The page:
Rohit Mahajan, a spokesman for Radio Free Asia, told The Intercept that Apple had informed the organization in December last year that one of its apps was removed from the app store in China because it did not meet “legal requirements” there. “There was no option to appeal, as far as we could discern,” said Mahajan.
Libby Liu, Radio Free Asia’s president, added that “shutting down avenues for credible, outside news organizations is a loss – not just for us, but for the millions who rely on our reports and updates for a different picture than what’s presented in state-controlled media. I would hope that Western companies would be committed to Western values when it comes to making decisions that could impact that access.”
An Apple spokesperson declined to address removals of specific apps from China, but pointed to the company’s app store review guidelines, which state: “Apps must comply with all legal requirements in any location where you make them available.” The spokesperson said that Apple, in its next transparency report, is planning to release information on government requests to remove apps from its app store.
The Chinese government expects Western companies to make concessions before it permits them to gain access to the country’s lucrative market of more than 800 million internet users. The concessions include compliance with the ruling Communist Party’s sweeping censorship and surveillance regime. In recent years, the Chinese state has beefed up its repressive powers. It has introduced a new “data localization” law, for instance, which forces all internet and communication companies to store Chinese users’ data on the country’s mainland — making it more accessible to Chinese authorities.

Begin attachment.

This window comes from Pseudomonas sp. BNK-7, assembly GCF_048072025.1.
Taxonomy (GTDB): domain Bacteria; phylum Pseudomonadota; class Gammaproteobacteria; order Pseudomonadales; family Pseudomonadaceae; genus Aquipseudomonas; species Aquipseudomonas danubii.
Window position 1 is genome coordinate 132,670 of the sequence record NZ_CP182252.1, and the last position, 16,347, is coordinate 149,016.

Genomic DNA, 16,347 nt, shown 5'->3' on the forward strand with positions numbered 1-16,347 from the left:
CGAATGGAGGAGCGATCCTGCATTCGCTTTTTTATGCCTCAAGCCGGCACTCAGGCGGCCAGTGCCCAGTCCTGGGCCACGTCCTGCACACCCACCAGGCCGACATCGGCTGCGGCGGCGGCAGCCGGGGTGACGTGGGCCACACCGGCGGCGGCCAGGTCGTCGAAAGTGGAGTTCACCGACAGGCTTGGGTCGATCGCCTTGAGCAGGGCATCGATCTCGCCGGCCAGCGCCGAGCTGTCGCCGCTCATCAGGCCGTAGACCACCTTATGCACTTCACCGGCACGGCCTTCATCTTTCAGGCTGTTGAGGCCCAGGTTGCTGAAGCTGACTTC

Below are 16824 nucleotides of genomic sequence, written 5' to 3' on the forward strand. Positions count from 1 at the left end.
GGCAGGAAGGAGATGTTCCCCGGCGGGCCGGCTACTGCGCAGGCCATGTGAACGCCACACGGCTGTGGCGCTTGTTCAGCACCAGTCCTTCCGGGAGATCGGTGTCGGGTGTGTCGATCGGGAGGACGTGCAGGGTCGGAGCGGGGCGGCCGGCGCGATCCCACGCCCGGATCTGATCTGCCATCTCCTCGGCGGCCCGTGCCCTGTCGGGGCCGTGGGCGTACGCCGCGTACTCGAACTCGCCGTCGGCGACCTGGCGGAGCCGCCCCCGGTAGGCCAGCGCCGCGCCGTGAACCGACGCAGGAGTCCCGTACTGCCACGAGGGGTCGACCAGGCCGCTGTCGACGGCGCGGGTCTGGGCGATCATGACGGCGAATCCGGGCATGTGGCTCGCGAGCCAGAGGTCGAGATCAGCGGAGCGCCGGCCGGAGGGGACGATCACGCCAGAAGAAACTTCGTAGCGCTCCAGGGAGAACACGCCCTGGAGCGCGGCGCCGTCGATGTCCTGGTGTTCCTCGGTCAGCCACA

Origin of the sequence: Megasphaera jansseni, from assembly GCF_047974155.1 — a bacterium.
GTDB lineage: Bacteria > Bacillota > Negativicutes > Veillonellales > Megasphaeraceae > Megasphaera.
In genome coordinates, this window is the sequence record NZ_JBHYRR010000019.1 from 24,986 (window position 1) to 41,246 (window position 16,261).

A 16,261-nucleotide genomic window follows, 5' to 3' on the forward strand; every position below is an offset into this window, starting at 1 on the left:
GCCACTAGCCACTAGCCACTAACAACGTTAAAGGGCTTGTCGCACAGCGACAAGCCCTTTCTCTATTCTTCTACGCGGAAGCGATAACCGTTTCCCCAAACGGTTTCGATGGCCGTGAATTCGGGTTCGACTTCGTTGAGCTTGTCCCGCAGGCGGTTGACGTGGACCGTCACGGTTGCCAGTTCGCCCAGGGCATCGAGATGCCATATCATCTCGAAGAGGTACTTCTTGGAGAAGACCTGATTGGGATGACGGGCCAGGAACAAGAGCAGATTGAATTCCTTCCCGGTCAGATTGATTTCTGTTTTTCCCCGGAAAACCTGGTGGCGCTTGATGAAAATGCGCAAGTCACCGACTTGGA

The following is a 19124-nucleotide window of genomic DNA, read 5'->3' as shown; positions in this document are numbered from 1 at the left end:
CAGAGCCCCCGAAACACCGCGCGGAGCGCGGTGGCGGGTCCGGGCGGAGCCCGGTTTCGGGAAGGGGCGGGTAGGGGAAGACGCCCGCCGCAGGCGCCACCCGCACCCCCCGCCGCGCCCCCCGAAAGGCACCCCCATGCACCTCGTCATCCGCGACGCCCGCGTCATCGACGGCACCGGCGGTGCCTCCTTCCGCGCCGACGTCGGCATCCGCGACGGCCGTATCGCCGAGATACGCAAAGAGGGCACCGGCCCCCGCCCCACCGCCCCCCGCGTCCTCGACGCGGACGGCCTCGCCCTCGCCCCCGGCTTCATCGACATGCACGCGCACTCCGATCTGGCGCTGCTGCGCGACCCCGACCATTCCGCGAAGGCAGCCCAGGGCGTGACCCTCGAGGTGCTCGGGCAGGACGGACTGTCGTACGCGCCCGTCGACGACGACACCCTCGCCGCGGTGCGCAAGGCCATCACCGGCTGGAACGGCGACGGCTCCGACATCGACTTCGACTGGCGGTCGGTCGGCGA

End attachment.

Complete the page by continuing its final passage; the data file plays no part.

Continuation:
In accordance with the data localization law, Apple agreed to a deal with state-owned China Telecom to control and store Chinese users’ iCloud data. Apple claims that it retains control of the encryption keys to the data, ensuring that people’s photographs and other private information cannot be accessed by the Chinese state. However, human rights groups remain concerned. Amnesty International has previously stated, “By handing over its China iCloud service to a local company without sufficient safeguards, the Chinese authorities now have potentially unfettered access to all Apple’s Chinese customers’ iCloud data. Apple knows it, yet has not warned its customers in China of the risks.”
Apple CEO Tim Cook has presented himself as a defender of users’ privacy. During a speech in October last year, Cook declared, “We at Apple believe that privacy is a fundamental human right.” It is unclear how Cook reconciles that sentiment with Apple’s removal of privacy-enhancing software from its app store in China, which helps ensure that the country’s government can continue to monitor its citizens and crack down on opponents. Cook appears to have viewed compliance with Chinese censorship and surveillance as worthwhile compromises. “We would obviously rather not remove the apps,” he said in 2017, “but like we do in other countries we follow the law wherever we do business. … We’re hopeful that over time the restrictions we’re seeing are lessened, because innovation really requires freedom to collaborate and communicate.”